Rochester, to whom Jane Eyre is eventually married.—Charlotte Bronté: Jane Eyre (1847).

Rock (Captain), the noted Irish chieftain. Thom. Moore wrote his memoirs (1824).

Rock (Dr. Richard), a famous quack, who professed to cure every disease. He was short of stature and fat, wore a white three-tailed wig, nicely combed and frizzed upon each cheek, carried a cane, and halted in his gait.

Dr. Rock, F.U.N., never wore a hat.…He and Dr. Franks were at variance.…Rock cautioned the world to beware of bog-trotting quacks, while Franks called his rival “Dumplin’ Dick.” Head of Confucius, what profanation!—Goldsmith: A Citizen of the World (1759).

Oh! when his nerves had once received a shock,
Sir Isaac Newton might have gone to Rock.

   —Crabbe: Borough (1810).

Rock Lizards, natives of Gibraltar born in the town, of British parents

Rocket. He rose like a rocket, and fell like the stick. Thomas Paine said this of Mr. Burke.

Rocnabad, a stream near the city of Schiraz, noted for the purity of its waters.

“I am disgusted with the mountain of the Four Fountains,” said the caliph Omar ben Abdal-aziz; “and am resolved to go and drink of the stream of Rocnabad.”—Beckford: Vathek (1784).

Roderick, the thirty-fourth and la st of the Gothic kings of Spain, son of Theodofred and Rusilla. Having violated Florinda, daughter of count Julian, he was driven from his throne by the Moors, and assumed the garb of a monk, with the name of “father Maccabee.” He was present at the great battle of Covadonga, in which the Moors were cut to pieces, but what became of him afterwards no one knows. His helm, sword, and cuirass were found, so was his steed. Several generations passed away, when, in a hermitage near Viseu, a tomb was discovered, “which bore in ancient characters king Roderick’s name;” but imagination must fill up the gap. He is spoken of as most popular.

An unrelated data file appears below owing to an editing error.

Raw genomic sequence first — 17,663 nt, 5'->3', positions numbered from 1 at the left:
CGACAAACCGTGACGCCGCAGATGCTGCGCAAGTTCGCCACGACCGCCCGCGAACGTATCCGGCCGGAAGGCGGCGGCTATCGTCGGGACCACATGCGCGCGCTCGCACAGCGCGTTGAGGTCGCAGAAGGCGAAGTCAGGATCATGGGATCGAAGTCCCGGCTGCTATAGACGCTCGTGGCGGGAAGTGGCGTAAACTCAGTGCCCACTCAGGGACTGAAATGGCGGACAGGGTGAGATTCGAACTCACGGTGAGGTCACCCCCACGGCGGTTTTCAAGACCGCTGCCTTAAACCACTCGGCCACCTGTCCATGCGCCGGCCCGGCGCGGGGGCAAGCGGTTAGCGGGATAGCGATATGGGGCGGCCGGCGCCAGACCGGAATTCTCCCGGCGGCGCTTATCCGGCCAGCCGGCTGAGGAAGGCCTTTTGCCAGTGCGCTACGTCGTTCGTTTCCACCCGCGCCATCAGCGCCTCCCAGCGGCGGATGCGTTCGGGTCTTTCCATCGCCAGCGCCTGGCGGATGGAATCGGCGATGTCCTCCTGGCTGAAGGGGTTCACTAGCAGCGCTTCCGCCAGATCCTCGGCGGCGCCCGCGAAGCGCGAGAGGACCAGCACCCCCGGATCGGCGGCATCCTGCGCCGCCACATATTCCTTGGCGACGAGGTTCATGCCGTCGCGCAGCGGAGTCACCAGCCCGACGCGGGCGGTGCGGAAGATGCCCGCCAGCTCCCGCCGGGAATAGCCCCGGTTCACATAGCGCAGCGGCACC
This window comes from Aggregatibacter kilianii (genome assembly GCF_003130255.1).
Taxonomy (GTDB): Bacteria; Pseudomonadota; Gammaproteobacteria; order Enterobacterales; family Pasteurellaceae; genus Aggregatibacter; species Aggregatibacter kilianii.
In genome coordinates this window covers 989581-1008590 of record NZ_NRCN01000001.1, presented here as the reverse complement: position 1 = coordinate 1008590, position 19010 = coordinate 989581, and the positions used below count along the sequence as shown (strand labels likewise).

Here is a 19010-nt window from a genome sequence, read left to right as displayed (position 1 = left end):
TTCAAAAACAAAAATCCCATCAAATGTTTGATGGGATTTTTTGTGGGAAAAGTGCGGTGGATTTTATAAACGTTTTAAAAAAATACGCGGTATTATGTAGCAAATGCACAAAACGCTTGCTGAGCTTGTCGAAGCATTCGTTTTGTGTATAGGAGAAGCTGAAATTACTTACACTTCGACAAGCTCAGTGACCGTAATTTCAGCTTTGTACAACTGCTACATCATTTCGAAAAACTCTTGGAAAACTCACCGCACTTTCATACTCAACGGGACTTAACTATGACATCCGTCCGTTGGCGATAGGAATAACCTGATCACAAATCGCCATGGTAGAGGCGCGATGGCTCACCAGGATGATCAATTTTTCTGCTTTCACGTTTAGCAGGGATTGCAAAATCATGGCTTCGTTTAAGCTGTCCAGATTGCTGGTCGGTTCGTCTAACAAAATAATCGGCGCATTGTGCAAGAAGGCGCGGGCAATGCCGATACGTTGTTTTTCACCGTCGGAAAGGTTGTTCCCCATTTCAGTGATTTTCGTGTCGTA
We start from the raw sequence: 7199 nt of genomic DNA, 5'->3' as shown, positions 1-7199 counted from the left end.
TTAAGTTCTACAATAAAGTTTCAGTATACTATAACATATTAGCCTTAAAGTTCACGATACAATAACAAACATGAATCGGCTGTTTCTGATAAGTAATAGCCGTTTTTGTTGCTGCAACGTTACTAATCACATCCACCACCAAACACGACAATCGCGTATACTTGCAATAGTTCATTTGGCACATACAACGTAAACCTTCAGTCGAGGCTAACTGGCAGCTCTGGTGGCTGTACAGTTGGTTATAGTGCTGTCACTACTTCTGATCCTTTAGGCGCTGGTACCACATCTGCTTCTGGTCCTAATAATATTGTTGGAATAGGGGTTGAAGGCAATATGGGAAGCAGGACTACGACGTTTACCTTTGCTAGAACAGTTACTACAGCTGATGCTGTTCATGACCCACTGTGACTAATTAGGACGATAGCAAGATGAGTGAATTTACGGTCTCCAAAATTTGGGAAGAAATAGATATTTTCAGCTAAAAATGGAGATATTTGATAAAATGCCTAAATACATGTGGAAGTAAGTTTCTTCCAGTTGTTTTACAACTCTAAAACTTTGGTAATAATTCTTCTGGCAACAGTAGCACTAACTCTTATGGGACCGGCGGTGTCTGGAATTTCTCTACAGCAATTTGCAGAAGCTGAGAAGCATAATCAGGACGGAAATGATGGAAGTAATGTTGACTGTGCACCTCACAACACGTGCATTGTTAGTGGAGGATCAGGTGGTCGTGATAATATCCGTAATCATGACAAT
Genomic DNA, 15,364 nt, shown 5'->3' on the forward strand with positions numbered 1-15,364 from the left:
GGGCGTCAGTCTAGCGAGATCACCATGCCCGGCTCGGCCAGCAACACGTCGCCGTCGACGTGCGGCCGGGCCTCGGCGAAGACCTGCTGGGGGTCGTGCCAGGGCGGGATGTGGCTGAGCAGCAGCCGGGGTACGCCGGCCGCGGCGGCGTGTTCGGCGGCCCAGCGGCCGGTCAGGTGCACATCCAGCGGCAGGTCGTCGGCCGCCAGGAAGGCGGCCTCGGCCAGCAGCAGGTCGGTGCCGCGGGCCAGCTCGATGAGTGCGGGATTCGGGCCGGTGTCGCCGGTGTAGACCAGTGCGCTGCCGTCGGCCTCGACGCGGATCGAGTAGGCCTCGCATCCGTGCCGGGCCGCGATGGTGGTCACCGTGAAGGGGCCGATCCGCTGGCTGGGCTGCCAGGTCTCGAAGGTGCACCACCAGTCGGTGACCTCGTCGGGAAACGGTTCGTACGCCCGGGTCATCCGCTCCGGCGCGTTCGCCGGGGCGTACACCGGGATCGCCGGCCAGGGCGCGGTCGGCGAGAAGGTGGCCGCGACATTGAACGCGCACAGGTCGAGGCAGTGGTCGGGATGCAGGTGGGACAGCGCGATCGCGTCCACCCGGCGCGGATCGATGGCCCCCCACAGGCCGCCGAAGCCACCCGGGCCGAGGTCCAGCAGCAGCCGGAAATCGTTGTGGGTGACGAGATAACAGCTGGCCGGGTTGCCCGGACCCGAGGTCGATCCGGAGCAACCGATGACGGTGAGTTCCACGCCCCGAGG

Time has been
When not a tongue within the Pyrenees
Dared whisper in dispraise of Roderick’s name,
Lest, if the conscious air had caught the sound,
The vengeance of the honest multitude
Should fall upon the traitorous head, and brand
For life-long infamy the lying lips.
   —Southey: Roderick, etc., xv, (1814).
   Roderick’s Dog was called Theoren.
   Roderick’s Horse was Orel’io.

Roderick (The Vision of don). Roderick, the las t of the Gothic kings of Spain, descended into an ancient vault near Toledo. This vault was similar to th at in Greece, called the cave of Triphonios, where was an oracle. In the vault Roderick saw a vision of Spanish history from his own reign to the beginning of the nineteenth century. Period I. The invasion of the Moors, with his own defeat and death. Period II. The Augustine age of Spain, and their conquests in the two Indies. Period III. The oppression of Spain by Bonaparte, and its succour by British aid.—Sir W. Scott: The Vision of Don Roderick (1811).

Roderick Dhu, an outlaw and chief of a banditti, which resolved to win back the spoil of the “Saxon spoiler.” Fitz-James, a Saxon, met him and knew him not. He asked the Saxon why he was roaming unguarded over the mountains, and Fitz-James replied that he had sworn to combat with Roderick, the rebel, till death laid one of them prostrate. “Have, then, thy wish!” exclaimed the stranger, “for I am Roderick Dhu.” As he spoke, the whole place bristled with armed men. Fitz-James stood with his back against a rock, and cried, “Come one, come all; this rock shall fly ere I budge an inch.” Sir Roderick, charmed with his daring, waved his hand, and all the band disappeared. as mysteriously as they had appeared. Sir Roderick then bade the Saxon fight, “For,” said he, “that party will prove victorious which first slays an enemy.” “Then,” replied Fitz-James, “thy cause is hopeless, for Red Murdock is slain already.” They fought, however, and Roderick, being overcome, was made prisoner (canto v.).—Sir W. Scott: The Lady of the Lake (1810).

  By PanEris using Melati.

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